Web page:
The dried total extract of C. dactylon rhizomes was fractionated by solid-phase extraction (SPE) method. The total extract (2 g) was dissolved in minimum possible volume of 20% of MeOH/H2O mixture and adsorbed on Sep-Pak (mega tube 10 g; Waters) cartridge and eluted by step gradient of MeOH/H2O mixtures (20%; 40%; 60%, 80; and 100%). The high content fractions (20% and 40%), based on weight, were characterized by HPLC finger print. The fractions dissolved in mobile phase and 20 μl of the samples were injected into the reverse phase column (C18). The mobile phase consisted of a gradient of 0–35% (over 35 min), 35–55% (over 15 mhn), and 55-0% (over 10 min) methanol in water (V/V) and was delivered at a flow rate of 1 ml/minute. The detection was performed at three wavelengths of 220, 280, and 350 nm.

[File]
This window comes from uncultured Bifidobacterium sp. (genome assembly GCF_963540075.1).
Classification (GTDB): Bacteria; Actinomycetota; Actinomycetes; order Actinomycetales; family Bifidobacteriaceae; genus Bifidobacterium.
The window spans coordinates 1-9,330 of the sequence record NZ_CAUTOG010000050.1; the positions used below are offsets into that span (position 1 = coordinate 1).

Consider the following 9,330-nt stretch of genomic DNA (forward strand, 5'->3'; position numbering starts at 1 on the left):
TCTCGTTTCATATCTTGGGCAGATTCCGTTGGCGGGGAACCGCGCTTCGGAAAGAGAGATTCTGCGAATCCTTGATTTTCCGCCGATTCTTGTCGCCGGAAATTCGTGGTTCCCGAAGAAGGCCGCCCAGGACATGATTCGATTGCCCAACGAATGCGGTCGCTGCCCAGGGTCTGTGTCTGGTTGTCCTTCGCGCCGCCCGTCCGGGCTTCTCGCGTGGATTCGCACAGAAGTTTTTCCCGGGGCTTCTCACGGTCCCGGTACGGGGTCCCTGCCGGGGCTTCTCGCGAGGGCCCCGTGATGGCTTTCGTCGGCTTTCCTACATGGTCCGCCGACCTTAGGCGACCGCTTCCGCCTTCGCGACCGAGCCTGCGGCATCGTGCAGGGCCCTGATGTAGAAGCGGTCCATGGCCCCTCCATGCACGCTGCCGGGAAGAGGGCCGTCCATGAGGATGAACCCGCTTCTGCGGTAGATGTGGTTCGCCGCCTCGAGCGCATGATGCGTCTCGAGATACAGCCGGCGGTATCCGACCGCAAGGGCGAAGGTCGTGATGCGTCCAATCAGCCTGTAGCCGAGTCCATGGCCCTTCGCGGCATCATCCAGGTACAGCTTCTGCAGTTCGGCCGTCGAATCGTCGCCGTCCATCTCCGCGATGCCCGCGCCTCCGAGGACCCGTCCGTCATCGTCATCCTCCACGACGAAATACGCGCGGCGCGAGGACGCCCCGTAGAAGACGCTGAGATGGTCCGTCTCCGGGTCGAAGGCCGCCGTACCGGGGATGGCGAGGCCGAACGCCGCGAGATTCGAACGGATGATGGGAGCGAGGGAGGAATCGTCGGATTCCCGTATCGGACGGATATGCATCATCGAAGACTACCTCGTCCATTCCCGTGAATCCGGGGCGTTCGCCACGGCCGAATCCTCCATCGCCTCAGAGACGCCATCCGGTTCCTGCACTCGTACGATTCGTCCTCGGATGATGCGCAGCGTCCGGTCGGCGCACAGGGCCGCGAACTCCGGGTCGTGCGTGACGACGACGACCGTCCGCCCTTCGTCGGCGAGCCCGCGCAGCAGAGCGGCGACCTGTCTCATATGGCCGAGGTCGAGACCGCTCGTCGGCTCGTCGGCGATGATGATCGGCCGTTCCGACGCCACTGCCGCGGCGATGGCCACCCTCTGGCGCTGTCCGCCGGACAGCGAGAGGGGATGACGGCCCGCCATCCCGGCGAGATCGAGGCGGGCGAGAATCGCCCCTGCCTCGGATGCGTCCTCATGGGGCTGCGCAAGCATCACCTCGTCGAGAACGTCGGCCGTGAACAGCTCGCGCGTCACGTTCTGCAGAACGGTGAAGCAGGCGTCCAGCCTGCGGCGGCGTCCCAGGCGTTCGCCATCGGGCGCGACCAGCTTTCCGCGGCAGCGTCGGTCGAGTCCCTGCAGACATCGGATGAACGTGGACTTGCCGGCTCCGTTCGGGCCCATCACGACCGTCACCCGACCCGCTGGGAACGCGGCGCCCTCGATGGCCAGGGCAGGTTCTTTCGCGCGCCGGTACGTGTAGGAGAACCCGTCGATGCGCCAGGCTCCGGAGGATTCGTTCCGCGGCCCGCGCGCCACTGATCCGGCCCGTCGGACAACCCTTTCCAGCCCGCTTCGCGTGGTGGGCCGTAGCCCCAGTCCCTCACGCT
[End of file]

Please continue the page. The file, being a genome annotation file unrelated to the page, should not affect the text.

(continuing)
Male Wistar rats (110–120 g; 4 weeks old) were used in this study. The animals were given food and water ad libitum. They were housed in the Animal House of Tabriz University of Medical Sciences at a controlled ambient temperature of 25 ± 2°C with 50 ± 10% relative humidity and with a 12-h light/12-h dark cycle. This study was performed in accordance with the Guide for the Care and Use of Laboratory Animals of Tabriz University of Medical Sciences, Tabriz-Iran (National Institutes of Health Publication No 85-23, revised 1985).